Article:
Construction of Enbridge's Great Lakes tunnel to begin next year. Regulators want more details.
Michigan regulators want more information from Enbridge about its plan to build an oil pipeline tunnel beneath the Straits of Mackinac.
The Department of Environment, Great Lakes and Energy told the company in a letter this week its application is “incomplete.” Gongwer News Service reports EGLE “took issue with Enbridge currently not submitting finalized dimensions for the pipeline, such as an exact diameter.”
“Enbridge spokesperson Ryan Duffy said pending the receipts of necessary permits and approvals, the company still anticipates beginning construction of the Great Lakes Tunnel sometime in 2021 and to have the replacement Line 5 segment operational in 2024,” Gongwer reported.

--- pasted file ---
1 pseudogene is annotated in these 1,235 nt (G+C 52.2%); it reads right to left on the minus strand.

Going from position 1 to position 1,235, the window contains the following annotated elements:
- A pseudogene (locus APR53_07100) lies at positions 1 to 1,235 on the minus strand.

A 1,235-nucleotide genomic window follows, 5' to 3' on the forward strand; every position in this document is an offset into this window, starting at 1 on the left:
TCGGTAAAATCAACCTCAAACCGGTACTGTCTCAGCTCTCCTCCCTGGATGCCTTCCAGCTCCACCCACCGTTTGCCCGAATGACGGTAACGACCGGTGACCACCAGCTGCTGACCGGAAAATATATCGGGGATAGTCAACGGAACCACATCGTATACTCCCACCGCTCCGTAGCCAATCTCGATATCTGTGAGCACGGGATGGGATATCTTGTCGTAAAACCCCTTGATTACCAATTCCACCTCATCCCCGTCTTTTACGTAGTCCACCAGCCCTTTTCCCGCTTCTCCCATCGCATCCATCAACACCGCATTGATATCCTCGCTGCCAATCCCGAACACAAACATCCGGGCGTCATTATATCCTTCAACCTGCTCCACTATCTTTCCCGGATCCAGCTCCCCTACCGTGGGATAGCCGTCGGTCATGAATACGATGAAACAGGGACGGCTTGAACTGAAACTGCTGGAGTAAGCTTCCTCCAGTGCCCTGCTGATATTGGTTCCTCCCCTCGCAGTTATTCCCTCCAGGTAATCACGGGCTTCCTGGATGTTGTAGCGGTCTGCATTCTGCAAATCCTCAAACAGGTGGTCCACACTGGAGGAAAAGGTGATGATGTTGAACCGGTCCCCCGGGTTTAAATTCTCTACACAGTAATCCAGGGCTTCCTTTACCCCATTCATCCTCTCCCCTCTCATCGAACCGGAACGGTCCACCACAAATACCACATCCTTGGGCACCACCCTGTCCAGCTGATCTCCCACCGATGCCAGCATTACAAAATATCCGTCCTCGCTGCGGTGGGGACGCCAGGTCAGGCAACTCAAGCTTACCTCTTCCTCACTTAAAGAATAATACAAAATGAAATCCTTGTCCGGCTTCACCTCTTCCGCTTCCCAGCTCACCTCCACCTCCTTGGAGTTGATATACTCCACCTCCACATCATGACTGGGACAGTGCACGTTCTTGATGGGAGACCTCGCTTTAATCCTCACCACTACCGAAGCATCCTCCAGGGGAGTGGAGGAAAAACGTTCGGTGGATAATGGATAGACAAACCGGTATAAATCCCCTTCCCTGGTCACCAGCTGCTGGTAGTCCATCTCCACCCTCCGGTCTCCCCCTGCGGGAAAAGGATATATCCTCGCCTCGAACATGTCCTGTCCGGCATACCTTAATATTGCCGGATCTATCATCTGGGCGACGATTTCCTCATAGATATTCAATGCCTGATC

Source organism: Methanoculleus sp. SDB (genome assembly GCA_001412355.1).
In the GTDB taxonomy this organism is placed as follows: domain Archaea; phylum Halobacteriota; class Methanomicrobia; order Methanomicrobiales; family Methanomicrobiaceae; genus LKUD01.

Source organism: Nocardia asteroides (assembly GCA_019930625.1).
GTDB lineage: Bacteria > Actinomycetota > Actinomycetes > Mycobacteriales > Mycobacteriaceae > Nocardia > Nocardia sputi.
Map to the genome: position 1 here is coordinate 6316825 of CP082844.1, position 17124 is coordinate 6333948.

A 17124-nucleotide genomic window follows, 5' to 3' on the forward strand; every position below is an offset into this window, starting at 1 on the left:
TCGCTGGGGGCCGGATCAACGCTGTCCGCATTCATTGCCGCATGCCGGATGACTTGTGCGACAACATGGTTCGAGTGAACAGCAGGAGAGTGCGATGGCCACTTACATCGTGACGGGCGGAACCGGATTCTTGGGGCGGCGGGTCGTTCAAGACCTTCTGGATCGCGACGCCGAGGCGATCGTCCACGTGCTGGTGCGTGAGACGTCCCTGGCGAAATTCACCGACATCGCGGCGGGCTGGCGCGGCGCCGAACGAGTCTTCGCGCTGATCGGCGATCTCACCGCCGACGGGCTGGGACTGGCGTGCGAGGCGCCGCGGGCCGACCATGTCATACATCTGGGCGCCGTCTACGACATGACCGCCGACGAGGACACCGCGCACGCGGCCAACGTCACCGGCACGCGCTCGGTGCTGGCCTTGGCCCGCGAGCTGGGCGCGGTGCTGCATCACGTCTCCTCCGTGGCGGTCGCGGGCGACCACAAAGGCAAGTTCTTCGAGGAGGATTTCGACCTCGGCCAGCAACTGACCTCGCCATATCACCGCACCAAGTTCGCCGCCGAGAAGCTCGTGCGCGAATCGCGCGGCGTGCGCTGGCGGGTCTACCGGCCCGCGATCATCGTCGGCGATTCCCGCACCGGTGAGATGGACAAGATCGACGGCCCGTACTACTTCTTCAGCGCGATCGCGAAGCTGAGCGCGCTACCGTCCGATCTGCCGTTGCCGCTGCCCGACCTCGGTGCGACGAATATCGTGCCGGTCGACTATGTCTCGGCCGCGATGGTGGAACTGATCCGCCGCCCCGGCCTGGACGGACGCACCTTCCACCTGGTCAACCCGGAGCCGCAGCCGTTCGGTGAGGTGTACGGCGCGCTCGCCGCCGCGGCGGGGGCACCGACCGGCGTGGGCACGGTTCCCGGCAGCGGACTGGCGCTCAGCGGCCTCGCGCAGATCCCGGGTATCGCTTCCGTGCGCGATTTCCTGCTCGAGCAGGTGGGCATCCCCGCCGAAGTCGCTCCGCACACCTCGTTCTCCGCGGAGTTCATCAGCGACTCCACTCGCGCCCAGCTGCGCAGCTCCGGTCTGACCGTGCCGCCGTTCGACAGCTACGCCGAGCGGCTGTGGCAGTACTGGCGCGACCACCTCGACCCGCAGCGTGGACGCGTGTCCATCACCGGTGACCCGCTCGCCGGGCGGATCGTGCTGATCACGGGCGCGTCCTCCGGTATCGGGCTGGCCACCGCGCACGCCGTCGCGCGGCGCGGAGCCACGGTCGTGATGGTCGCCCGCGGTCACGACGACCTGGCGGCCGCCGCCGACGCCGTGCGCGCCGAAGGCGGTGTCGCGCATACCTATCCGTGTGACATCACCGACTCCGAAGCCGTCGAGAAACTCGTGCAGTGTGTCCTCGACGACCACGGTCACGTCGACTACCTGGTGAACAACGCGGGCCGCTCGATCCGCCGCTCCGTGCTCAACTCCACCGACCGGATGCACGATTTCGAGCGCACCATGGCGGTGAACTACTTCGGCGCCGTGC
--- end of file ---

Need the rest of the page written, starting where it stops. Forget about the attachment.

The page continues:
Enbridge also has to produce an analysis of "feasible and prudent" alternatives to the tunnel plan. And EGLE needs to see the company’s plans for dealing with protected wetlands and plants. State officials describe the request as routine and Enbridge says it will provide the needed information.
Environmental groups say the request shows the state might consider environmental threats posed by pipelines.
Gongwer reported a joint statement released by Oil and Water Don't Mix, the Bay Mills Indian Community, For the Love of Water and the Michigan Climate Action Network on Wednesday applauded EGLE for demanding stricter scrutiny from Enbridge on how its project could impact the state's ecology.
“The Whitmer administration's decisions on Line 5 will likely define her environmental record as much as anything else she does as governor,” Sean McBrearty, coordinator for the group Oil and Water Don't Mix, said in a statement Wednesday. “This initial step means EGLE isn't just rubber-stamping Enbridge's permit application but will apply appropriate environmental standards in making the decision.”
Enbridge Energy is a corporate supporter of Michigan Radio.